“In 2015, Iraq, Libya, Syria, Afghanistan, Pakistan [over certain heights], Sudan and South Sudan could not be overflown by regional airlines. Since then, Yemen has joined the list.

“In addition, caution is given to airlines flying over specific parts of Egypt and Iran. The situation with Qatar is different, but important as it adds up to the complexity.

“Overall, the impact on Middle East carriers is massive, with the operating environment deteriorating over the past three years. The addition of more territories in the medium and high-threat categories means severe network planning restrictions and added costs.”

Airspace restrictions are generally dictated by national aviation authorities. It is then the responsibility of airlines’ aviation security departments to assess route and overflight risk by liaising with the civil aviation authorities, International Air Transport Association, the UN’s International Civil Aviation Organisation (ICAO) and other bodies, meaning restrictions vary depending on the country and carrier.

“Commercial airspace routings are well established but change to reflect any disruptive activity or potential threats,” says John Grant, a partner at Midas Consulting and former vice president of air schedule data provider OAG.

“The Qatari ban is probably the biggest change in the region at present, forcing Qatar Airways to increase their sector times and route aircraft heading towards Africa initially in a south-easterly direction to avoid Saudi and UAE airspace.

“At a higher level, airlines adjust their flight routings each day to take advantage of trade winds and other factors and use the most cost-effective and safest routings for each flight.”

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Regional airlines contacted by The National were reluctant to comment in detail on their decisions. “At Emirates, we regularly review our flight operations in line with advice from the relevant regulators and international authorities, and adjust flight paths accordingly,” said a spokeswoman for Emirates.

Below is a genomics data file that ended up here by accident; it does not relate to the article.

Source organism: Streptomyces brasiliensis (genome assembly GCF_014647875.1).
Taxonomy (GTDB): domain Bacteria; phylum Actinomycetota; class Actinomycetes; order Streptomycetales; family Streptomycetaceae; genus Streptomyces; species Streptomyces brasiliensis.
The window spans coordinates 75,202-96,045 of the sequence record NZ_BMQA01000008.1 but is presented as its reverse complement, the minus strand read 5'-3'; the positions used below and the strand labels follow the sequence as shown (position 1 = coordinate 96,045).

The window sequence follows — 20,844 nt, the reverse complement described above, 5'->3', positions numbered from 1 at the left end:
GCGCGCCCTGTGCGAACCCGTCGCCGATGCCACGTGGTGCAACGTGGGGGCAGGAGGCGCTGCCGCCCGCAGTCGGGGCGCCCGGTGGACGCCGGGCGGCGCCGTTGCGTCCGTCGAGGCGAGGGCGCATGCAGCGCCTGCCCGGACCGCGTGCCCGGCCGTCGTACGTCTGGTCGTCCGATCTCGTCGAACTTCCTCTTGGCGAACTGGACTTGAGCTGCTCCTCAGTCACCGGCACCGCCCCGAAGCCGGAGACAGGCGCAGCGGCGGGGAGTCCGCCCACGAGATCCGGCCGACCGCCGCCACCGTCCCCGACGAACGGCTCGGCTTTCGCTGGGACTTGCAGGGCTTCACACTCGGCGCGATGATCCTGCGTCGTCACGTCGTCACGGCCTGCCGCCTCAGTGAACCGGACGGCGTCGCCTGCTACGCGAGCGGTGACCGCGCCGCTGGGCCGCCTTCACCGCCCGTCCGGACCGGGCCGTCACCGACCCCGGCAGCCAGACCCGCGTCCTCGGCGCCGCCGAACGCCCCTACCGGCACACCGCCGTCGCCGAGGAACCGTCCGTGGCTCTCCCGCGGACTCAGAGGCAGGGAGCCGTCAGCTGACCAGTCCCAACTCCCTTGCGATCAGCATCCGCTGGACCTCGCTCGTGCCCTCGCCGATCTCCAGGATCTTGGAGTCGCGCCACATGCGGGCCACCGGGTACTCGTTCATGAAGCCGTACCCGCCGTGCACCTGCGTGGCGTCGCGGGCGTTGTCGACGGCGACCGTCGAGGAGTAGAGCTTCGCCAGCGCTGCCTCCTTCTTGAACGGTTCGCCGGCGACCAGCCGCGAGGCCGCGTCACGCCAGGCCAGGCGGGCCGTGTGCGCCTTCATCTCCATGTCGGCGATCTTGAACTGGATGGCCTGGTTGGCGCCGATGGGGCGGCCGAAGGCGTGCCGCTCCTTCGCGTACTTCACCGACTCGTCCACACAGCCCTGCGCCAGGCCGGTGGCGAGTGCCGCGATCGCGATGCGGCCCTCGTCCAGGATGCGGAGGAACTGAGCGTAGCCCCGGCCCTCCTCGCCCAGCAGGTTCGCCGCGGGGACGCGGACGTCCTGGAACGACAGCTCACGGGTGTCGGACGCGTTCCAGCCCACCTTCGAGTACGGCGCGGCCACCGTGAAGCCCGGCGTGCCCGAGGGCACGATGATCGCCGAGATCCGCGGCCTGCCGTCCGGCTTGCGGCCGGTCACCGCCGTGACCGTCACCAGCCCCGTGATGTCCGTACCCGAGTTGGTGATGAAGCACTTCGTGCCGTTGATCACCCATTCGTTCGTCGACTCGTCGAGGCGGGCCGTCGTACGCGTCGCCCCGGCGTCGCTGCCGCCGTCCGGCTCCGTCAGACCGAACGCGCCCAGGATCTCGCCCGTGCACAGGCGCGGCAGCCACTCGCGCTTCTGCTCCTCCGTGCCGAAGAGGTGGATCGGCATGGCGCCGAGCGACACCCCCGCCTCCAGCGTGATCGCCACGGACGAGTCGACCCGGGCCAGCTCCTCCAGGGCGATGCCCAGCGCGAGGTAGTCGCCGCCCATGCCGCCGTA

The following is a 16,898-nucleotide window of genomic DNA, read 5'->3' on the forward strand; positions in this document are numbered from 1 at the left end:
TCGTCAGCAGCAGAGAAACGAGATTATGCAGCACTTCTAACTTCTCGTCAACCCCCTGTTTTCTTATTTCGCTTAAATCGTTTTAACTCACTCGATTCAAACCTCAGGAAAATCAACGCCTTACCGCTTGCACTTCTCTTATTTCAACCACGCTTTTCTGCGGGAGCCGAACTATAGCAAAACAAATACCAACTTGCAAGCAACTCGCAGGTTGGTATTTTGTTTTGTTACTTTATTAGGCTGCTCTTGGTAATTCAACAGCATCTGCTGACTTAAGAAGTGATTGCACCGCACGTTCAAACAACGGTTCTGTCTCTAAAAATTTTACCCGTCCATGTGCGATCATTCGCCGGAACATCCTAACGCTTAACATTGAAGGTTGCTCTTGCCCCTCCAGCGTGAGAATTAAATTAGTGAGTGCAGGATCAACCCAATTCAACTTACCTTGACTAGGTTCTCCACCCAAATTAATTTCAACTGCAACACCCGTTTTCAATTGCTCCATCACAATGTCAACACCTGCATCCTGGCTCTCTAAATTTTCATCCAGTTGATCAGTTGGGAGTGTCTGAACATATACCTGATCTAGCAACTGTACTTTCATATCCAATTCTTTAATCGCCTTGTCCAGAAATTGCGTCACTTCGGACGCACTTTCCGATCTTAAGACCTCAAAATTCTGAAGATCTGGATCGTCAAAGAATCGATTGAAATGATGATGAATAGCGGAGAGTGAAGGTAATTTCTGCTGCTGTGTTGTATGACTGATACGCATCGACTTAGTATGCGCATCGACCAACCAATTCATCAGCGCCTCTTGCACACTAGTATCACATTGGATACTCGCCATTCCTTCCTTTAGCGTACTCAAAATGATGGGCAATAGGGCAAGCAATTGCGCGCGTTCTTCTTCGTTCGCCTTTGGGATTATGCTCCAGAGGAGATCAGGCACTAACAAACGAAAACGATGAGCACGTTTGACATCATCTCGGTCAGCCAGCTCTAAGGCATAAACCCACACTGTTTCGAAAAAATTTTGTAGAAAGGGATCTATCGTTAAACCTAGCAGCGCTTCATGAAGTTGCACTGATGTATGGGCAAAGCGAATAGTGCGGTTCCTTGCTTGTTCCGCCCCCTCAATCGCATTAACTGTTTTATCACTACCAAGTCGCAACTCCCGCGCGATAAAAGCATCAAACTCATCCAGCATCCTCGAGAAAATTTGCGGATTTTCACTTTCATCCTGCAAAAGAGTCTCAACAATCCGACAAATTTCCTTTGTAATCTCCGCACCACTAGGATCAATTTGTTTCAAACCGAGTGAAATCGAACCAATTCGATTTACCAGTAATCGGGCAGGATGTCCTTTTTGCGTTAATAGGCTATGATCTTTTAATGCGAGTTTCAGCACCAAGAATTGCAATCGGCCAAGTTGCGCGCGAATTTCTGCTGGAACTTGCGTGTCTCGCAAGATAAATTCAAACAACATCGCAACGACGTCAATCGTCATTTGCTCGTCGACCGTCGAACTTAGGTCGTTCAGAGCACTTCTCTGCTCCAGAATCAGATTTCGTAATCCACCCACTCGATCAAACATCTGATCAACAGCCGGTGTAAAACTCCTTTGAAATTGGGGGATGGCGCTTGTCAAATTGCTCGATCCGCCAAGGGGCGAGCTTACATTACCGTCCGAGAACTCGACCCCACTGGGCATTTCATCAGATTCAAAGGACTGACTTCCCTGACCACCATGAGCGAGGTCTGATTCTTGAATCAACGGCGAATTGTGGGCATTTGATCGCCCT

“Safety, security and operational efficiency will always be the top considerations when planning flight paths.” She said the airline “does not fly over Syria or Qatar; does use Iranian airspace; does fly over Egyptian airspace, and has resumed utilising Iraqi airspace – some of our flights overfly Iraqi airspace each day.”

A spokesman for the low-cost carrier flydubai, which has also resumed flights over Iraq, said: “Flydubai works closely with the relevant regulatory bodies and international authorities in the planning of its flight paths. All the necessary risk, safety and security assessments are conducted prior to the start of overflying.”

Security considerations can make it hard to get an accurate picture of where restrictions lie and how airlines identify risk. “Attempts at ICAO to find ways to systematise [risk assessments] have fallen for two major reasons,” says Andrew Charlton, the managing director of Switzerland-based think tank Aviation Advocacy.

“First, states are very reluctant to share intelligence they have in these situations, for fear of giving up hints as to exactly how much they know; and secondly the airlines, too, are not keen to reveal the quality of their intelligence. It’s all somewhat cloak and dagger.”